Is Tooth Extraction Advised If You Are Diabetic?

Is Tooth Extraction Advised If You Are Diabetic?

Apr 02, 2022

Your tooth comprises two parts. One part is visible above the gum line and is called the crown, while the other part is set in the jaw remaining invisible and called the root. The crown and root have various roles within and contribute towards different tasks which they help us perform when eating and enjoying our food.

The tooth enamel is the hardest part of the body, and the protective layer on the crown gives the tooth a white color. Beneath is the dentin, which is sensitive and protected by the enamel. Deep inside the tooth is dental pulp, a soft tissue containing blood vessels, nerves, and connective tissue that supply blood to the tooth from the crown to the end of the roots. The tooth is held by a cementum connected by periodontal ligaments. When chewing, the periodontal fibers absorb the shocks and movement of the jawbone. The mouth’s moist tissues help keep the mouth wet and are called oral mucosa. The gums are the soft tissues surrounding the tooth and bone.

Tooth Removal

Your teeth are expected to last for a lifetime if you take good care of them. However, tooth extraction might become necessary due to various reasons because of problems like tooth decay and infection. In addition, poorly aligned teeth, gingivitis, and injuries also make tooth removal necessary.

Many factors are responsible for tooth decay, including a faulty lifestyle. For example, if you consume starchy and sugary foods and do not pay proper attention to good oral hygiene, it results in decay, which makes you prone to tooth extractions.


One of the most common lifestyle diseases prevalent among all ages and classes is diabetes. This condition is characterized by the body’s lack of ability to utilize blood sugar for energy. Insulin is produced and released by the body from the pancreas. Insulin is the key to allowing yourself to use it when processing blood sugar and converting it into energy. When insulin is not released by the pancreas, it causes an increase in the sugar levels in the body to affect your internal organs adversely and, in some cases, fatally.

Tooth Extraction and Diabetes

If you have diabetes, it doesn’t make you immune from dental problems that might require tooth extraction eventually. However, diabetic patients must ensure their blood sugar levels are within the limit and not higher if they must have a tooth or two removed.

The Peoria dentist does not perform tooth extractions on diabetic patients with uncontrolled blood sugar levels. Instead, they recommend taking proper medications as advised by your healthcare provider and keeping the blood glucose under control to ensure you recover quickly. People with diabetes are recommended to keep their blood sugar levels in control before and after tooth removal, especially if they want their gingival tissues to react normally after tooth removal.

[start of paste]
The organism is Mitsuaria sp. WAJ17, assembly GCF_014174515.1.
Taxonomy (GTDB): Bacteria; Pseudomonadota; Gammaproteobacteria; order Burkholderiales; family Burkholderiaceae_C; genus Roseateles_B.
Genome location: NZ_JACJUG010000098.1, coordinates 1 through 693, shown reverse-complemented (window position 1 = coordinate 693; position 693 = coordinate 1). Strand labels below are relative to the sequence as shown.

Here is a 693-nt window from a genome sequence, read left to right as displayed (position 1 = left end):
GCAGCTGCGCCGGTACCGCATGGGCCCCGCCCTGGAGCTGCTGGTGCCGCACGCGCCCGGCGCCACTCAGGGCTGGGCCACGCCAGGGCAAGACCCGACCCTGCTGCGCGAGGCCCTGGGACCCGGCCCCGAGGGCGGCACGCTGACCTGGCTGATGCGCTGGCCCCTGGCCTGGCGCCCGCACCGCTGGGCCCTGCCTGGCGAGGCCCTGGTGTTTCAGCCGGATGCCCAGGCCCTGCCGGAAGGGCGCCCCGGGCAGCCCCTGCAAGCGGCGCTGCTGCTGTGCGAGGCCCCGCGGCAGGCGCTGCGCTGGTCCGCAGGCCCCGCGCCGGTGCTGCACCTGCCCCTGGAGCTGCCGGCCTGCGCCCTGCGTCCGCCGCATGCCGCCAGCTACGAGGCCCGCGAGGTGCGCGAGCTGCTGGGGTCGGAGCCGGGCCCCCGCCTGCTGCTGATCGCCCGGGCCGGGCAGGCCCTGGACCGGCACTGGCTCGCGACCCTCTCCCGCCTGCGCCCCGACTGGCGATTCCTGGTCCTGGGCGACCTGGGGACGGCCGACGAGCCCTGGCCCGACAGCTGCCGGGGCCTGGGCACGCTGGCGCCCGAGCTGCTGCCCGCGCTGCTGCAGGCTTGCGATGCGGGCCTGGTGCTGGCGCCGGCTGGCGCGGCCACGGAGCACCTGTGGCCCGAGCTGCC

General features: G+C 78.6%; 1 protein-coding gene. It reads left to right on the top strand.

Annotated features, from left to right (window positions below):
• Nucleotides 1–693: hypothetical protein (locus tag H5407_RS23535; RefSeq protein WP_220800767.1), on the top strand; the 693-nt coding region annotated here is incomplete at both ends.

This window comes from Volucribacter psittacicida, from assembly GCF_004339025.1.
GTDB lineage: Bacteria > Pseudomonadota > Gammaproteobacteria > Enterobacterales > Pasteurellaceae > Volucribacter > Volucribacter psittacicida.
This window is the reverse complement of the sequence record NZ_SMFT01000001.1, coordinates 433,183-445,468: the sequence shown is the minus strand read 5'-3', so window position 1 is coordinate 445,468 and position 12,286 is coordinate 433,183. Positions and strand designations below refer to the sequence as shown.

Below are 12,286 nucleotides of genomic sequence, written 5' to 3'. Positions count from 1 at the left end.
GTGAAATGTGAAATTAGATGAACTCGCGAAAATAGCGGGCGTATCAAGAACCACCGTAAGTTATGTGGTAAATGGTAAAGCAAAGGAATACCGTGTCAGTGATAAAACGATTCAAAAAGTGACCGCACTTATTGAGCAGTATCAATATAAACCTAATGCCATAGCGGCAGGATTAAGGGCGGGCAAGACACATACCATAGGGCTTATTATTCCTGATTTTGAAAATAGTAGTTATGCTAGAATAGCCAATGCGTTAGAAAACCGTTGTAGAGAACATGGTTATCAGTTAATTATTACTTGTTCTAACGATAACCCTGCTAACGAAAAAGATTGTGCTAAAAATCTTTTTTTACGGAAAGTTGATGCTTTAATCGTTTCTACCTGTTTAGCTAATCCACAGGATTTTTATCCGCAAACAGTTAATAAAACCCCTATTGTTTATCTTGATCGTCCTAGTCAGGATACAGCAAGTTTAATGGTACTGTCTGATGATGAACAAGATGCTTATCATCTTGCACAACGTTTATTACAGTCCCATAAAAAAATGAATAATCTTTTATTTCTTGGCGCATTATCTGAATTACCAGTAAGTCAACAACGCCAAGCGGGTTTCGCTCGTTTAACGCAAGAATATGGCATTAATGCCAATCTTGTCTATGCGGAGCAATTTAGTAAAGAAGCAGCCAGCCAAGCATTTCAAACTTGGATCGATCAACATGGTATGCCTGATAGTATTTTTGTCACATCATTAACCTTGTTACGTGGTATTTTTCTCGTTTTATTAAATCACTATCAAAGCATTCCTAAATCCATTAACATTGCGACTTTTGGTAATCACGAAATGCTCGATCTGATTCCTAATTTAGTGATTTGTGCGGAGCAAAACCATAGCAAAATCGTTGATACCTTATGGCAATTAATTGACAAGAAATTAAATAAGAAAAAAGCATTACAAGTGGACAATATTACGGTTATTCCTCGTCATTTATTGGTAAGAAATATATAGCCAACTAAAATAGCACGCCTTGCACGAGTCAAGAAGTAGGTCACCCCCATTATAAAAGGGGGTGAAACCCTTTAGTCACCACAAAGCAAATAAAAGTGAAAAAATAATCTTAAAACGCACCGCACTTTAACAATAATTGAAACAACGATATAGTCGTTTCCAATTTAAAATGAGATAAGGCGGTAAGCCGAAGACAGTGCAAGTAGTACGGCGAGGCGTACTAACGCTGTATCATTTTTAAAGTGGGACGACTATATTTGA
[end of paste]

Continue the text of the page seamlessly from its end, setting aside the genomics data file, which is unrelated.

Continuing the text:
Do Diabetics Take Longer to Heal after Tooth Extraction?

The extraction wound may require more time to heal if you have high blood sugar levels. When your blood sugar is not controlled, cytokines, a harmful protein in the gingival tissue, can block the growth protein that heals the wound. High blood sugar interferes with clotting of the blood, making dental work complicated and healing challenging.

How Does Diabetes Affect Dental Treatment?

If you have diabetes, you must be careful if you are advised tooth extraction. The removal procedure leaves your gums exposed to infections. In addition, the condition may cause hyperglycemia and mobilize fatty acids to result in acidosis. These conditions make controlling blood sugar incredibly challenging.

Do I Have To Tell My Dentist I Have Diabetes?

If you visit the dental offices near me and suspect the dentist might recommend tooth extractions due to any conditions mentioned earlier, you must ensure that you inform your dentist about your diabetic condition. The dentist will want to monitor your blood sugar levels for at least two weeks before proceeding with tooth removal.

The dentist wouldn’t want to expose you to the problem of the healing and other complications that might arise by performing tooth extractions if you have uncontrolled diabetes. Approximately 22 percent of people with diabetes also have gum disease increasing their risks of dental treatments. In reality, severe gum problems can cause blood sugar levels to spike and cause additional problems.

Tooth extraction is advised for people with diabetes if necessary to safeguard their oral and overall health. However, dentists perform tooth extractions on people with diabetes only when they have controlled blood sugar levels.

If a senior member of your family must have a tooth or two extracted and has diabetes, please schedule an appointment with Westbrook Village Dental, where experienced dentists evaluate your family member before performing the removal.

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